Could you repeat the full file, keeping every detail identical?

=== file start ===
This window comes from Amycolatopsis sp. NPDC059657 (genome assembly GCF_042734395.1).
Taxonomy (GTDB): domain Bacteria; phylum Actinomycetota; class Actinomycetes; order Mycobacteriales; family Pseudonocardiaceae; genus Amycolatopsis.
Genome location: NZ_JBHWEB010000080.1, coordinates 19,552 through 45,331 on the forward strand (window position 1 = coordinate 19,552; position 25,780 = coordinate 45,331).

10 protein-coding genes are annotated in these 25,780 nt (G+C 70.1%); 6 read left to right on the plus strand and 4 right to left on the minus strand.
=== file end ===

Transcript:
This window comes from Amycolatopsis sp. NPDC059657 (genome assembly GCF_042734395.1).
Taxonomy (GTDB): domain Bacteria; phylum Actinomycetota; class Actinomycetes; order Mycobacteriales; family Pseudonocardiaceae; genus Amycolatopsis.
Genome location: NZ_JBHWEB010000080.1, coordinates 19,552 through 45,331 on the forward strand (window position 1 = coordinate 19,552; position 25,780 = coordinate 45,331).

10 protein-coding genes are annotated in these 25,780 nt (G+C 70.1%); 6 read left to right on the plus strand and 4 right to left on the minus strand.